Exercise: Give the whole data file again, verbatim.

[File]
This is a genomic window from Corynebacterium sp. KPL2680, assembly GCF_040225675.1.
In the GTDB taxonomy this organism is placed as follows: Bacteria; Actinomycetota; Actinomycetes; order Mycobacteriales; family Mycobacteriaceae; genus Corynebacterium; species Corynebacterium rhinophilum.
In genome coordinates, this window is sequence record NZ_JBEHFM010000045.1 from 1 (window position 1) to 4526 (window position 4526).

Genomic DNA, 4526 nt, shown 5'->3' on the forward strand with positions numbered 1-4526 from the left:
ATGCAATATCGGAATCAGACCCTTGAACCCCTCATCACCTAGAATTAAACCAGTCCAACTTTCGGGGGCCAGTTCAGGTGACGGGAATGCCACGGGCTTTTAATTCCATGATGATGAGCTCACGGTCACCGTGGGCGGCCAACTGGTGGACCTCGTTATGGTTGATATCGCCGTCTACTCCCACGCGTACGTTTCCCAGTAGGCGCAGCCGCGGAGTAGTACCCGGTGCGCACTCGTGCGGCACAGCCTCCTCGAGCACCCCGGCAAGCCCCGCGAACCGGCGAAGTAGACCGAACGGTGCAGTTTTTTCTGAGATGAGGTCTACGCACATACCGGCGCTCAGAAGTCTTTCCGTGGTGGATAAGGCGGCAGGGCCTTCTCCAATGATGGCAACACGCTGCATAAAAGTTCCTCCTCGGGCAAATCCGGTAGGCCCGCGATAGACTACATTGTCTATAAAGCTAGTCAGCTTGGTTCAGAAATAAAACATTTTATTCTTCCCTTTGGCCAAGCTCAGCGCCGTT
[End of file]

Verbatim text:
This is a genomic window from Corynebacterium sp. KPL2680, assembly GCF_040225675.1.
In the GTDB taxonomy this organism is placed as follows: Bacteria; Actinomycetota; Actinomycetes; order Mycobacteriales; family Mycobacteriaceae; genus Corynebacterium; species Corynebacterium rhinophilum.
In genome coordinates, this window is sequence record NZ_JBEHFM010000045.1 from 1 (window position 1) to 4526 (window position 4526).

Genomic DNA, 4526 nt, shown 5'->3' on the forward strand with positions numbered 1-4526 from the left:
ATGCAATATCGGAATCAGACCCTTGAACCCCTCATCACCTAGAATTAAACCAGTCCAACTTTCGGGGGCCAGTTCAGGTGACGGGAATGCCACGGGCTTTTAATTCCATGATGATGAGCTCACGGTCACCGTGGGCGGCCAACTGGTGGACCTCGTTATGGTTGATATCGCCGTCTACTCCCACGCGTACGTTTCCCAGTAGGCGCAGCCGCGGAGTAGTACCCGGTGCGCACTCGTGCGGCACAGCCTCCTCGAGCACCCCGGCAAGCCCCGCGAACCGGCGAAGTAGACCGAACGGTGCAGTTTTTTCTGAGATGAGGTCTACGCACATACCGGCGCTCAGAAGTCTTTCCGTGGTGGATAAGGCGGCAGGGCCTTCTCCAATGATGGCAACACGCTGCATAAAAGTTCCTCCTCGGGCAAATCCGGTAGGCCCGCGATAGACTACATTGTCTATAAAGCTAGTCAGCTTGGTTCAGAAATAAAACATTTTATTCTTCCCTTTGGCCAAGCTCAGCGCCGTT